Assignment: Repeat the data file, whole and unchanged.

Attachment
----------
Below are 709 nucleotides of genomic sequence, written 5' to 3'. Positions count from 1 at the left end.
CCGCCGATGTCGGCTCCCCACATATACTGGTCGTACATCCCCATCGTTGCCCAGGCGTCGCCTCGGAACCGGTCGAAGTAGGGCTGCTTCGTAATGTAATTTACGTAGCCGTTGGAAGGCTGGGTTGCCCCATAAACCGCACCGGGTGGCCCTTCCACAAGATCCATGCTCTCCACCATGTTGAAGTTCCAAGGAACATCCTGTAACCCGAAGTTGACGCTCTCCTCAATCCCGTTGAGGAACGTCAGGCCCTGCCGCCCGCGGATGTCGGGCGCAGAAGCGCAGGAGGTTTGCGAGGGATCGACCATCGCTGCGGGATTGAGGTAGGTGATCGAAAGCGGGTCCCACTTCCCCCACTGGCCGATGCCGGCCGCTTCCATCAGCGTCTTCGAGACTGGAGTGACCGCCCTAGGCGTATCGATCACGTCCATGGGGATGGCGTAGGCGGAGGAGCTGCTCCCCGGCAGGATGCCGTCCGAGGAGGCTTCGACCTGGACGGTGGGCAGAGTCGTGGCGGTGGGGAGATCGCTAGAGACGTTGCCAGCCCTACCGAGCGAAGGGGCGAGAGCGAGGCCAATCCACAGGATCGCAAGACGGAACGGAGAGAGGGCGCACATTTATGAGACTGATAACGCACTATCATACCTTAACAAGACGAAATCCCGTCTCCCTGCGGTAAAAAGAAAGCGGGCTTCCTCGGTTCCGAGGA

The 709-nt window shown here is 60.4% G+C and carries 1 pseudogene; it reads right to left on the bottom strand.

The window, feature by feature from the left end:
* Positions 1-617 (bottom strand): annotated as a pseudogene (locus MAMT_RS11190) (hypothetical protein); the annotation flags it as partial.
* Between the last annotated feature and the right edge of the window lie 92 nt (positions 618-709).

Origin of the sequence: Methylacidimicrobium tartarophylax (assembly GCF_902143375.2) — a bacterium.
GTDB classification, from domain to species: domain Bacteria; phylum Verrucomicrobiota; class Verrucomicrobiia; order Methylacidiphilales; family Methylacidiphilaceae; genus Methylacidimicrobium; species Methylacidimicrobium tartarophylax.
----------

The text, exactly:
Below are 709 nucleotides of genomic sequence, written 5' to 3'. Positions count from 1 at the left end.
CCGCCGATGTCGGCTCCCCACATATACTGGTCGTACATCCCCATCGTTGCCCAGGCGTCGCCTCGGAACCGGTCGAAGTAGGGCTGCTTCGTAATGTAATTTACGTAGCCGTTGGAAGGCTGGGTTGCCCCATAAACCGCACCGGGTGGCCCTTCCACAAGATCCATGCTCTCCACCATGTTGAAGTTCCAAGGAACATCCTGTAACCCGAAGTTGACGCTCTCCTCAATCCCGTTGAGGAACGTCAGGCCCTGCCGCCCGCGGATGTCGGGCGCAGAAGCGCAGGAGGTTTGCGAGGGATCGACCATCGCTGCGGGATTGAGGTAGGTGATCGAAAGCGGGTCCCACTTCCCCCACTGGCCGATGCCGGCCGCTTCCATCAGCGTCTTCGAGACTGGAGTGACCGCCCTAGGCGTATCGATCACGTCCATGGGGATGGCGTAGGCGGAGGAGCTGCTCCCCGGCAGGATGCCGTCCGAGGAGGCTTCGACCTGGACGGTGGGCAGAGTCGTGGCGGTGGGGAGATCGCTAGAGACGTTGCCAGCCCTACCGAGCGAAGGGGCGAGAGCGAGGCCAATCCACAGGATCGCAAGACGGAACGGAGAGAGGGCGCACATTTATGAGACTGATAACGCACTATCATACCTTAACAAGACGAAATCCCGTCTCCCTGCGGTAAAAAGAAAGCGGGCTTCCTCGGTTCCGAGGA

The 709-nt window shown here is 60.4% G+C and carries 1 pseudogene; it reads right to left on the bottom strand.

The window, feature by feature from the left end:
* Positions 1-617 (bottom strand): annotated as a pseudogene (locus MAMT_RS11190) (hypothetical protein); the annotation flags it as partial.
* Between the last annotated feature and the right edge of the window lie 92 nt (positions 618-709).

Origin of the sequence: Methylacidimicrobium tartarophylax (assembly GCF_902143375.2) — a bacterium.
GTDB classification, from domain to species: domain Bacteria; phylum Verrucomicrobiota; class Verrucomicrobiia; order Methylacidiphilales; family Methylacidiphilaceae; genus Methylacidimicrobium; species Methylacidimicrobium tartarophylax.